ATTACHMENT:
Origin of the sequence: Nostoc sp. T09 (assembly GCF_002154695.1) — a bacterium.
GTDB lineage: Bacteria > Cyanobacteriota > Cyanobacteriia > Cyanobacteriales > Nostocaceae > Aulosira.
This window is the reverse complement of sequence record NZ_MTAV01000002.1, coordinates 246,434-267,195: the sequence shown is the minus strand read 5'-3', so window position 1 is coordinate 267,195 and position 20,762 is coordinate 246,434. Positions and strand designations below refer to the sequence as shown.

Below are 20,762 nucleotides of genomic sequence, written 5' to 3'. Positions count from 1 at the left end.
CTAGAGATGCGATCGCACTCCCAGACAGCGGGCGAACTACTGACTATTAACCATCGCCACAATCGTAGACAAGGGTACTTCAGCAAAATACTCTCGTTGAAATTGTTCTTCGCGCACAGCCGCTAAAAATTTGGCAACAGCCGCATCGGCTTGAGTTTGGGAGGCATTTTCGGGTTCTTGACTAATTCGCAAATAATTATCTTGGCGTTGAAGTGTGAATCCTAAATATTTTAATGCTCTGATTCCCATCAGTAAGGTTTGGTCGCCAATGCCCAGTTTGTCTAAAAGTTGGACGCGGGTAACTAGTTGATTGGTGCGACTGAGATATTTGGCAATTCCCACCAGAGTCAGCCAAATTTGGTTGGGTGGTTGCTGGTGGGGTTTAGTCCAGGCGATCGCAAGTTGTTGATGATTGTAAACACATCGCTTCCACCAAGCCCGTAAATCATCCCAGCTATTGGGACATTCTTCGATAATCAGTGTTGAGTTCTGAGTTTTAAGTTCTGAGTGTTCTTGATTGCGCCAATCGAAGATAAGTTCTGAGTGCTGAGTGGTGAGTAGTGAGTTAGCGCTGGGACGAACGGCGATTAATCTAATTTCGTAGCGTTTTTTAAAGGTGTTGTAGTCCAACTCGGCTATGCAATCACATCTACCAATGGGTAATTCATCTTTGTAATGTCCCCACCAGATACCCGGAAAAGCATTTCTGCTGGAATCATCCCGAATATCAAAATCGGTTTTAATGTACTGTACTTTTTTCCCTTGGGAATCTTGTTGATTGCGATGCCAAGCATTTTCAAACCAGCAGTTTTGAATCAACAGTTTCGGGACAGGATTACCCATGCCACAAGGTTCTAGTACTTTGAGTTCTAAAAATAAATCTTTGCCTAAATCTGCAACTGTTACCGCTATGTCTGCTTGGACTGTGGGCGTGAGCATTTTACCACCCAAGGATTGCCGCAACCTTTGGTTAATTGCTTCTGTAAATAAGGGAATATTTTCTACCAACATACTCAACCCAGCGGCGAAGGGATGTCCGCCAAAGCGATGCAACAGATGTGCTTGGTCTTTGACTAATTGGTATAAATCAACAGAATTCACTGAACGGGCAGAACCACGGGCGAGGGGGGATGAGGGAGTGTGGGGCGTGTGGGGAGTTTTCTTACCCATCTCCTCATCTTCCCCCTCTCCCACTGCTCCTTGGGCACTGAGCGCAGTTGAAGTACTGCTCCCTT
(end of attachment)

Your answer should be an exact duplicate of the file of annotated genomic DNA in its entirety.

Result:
Origin of the sequence: Nostoc sp. T09 (assembly GCF_002154695.1) — a bacterium.
GTDB lineage: Bacteria > Cyanobacteriota > Cyanobacteriia > Cyanobacteriales > Nostocaceae > Aulosira.
This window is the reverse complement of sequence record NZ_MTAV01000002.1, coordinates 246,434-267,195: the sequence shown is the minus strand read 5'-3', so window position 1 is coordinate 267,195 and position 20,762 is coordinate 246,434. Positions and strand designations below refer to the sequence as shown.

Below are 20,762 nucleotides of genomic sequence, written 5' to 3'. Positions count from 1 at the left end.
CTAGAGATGCGATCGCACTCCCAGACAGCGGGCGAACTACTGACTATTAACCATCGCCACAATCGTAGACAAGGGTACTTCAGCAAAATACTCTCGTTGAAATTGTTCTTCGCGCACAGCCGCTAAAAATTTGGCAACAGCCGCATCGGCTTGAGTTTGGGAGGCATTTTCGGGTTCTTGACTAATTCGCAAATAATTATCTTGGCGTTGAAGTGTGAATCCTAAATATTTTAATGCTCTGATTCCCATCAGTAAGGTTTGGTCGCCAATGCCCAGTTTGTCTAAAAGTTGGACGCGGGTAACTAGTTGATTGGTGCGACTGAGATATTTGGCAATTCCCACCAGAGTCAGCCAAATTTGGTTGGGTGGTTGCTGGTGGGGTTTAGTCCAGGCGATCGCAAGTTGTTGATGATTGTAAACACATCGCTTCCACCAAGCCCGTAAATCATCCCAGCTATTGGGACATTCTTCGATAATCAGTGTTGAGTTCTGAGTTTTAAGTTCTGAGTGTTCTTGATTGCGCCAATCGAAGATAAGTTCTGAGTGCTGAGTGGTGAGTAGTGAGTTAGCGCTGGGACGAACGGCGATTAATCTAATTTCGTAGCGTTTTTTAAAGGTGTTGTAGTCCAACTCGGCTATGCAATCACATCTACCAATGGGTAATTCATCTTTGTAATGTCCCCACCAGATACCCGGAAAAGCATTTCTGCTGGAATCATCCCGAATATCAAAATCGGTTTTAATGTACTGTACTTTTTTCCCTTGGGAATCTTGTTGATTGCGATGCCAAGCATTTTCAAACCAGCAGTTTTGAATCAACAGTTTCGGGACAGGATTACCCATGCCACAAGGTTCTAGTACTTTGAGTTCTAAAAATAAATCTTTGCCTAAATCTGCAACTGTTACCGCTATGTCTGCTTGGACTGTGGGCGTGAGCATTTTACCACCCAAGGATTGCCGCAACCTTTGGTTAATTGCTTCTGTAAATAAGGGAATATTTTCTACCAACATACTCAACCCAGCGGCGAAGGGATGTCCGCCAAAGCGATGCAACAGATGTGCTTGGTCTTTGACTAATTGGTATAAATCAACAGAATTCACTGAACGGGCAGAACCACGGGCGAGGGGGGATGAGGGAGTGTGGGGCGTGTGGGGAGTTTTCTTACCCATCTCCTCATCTTCCCCCTCTCCCACTGCTCCTTGGGCACTGAGCGCAGTTGAAGTACTGCTCCCTT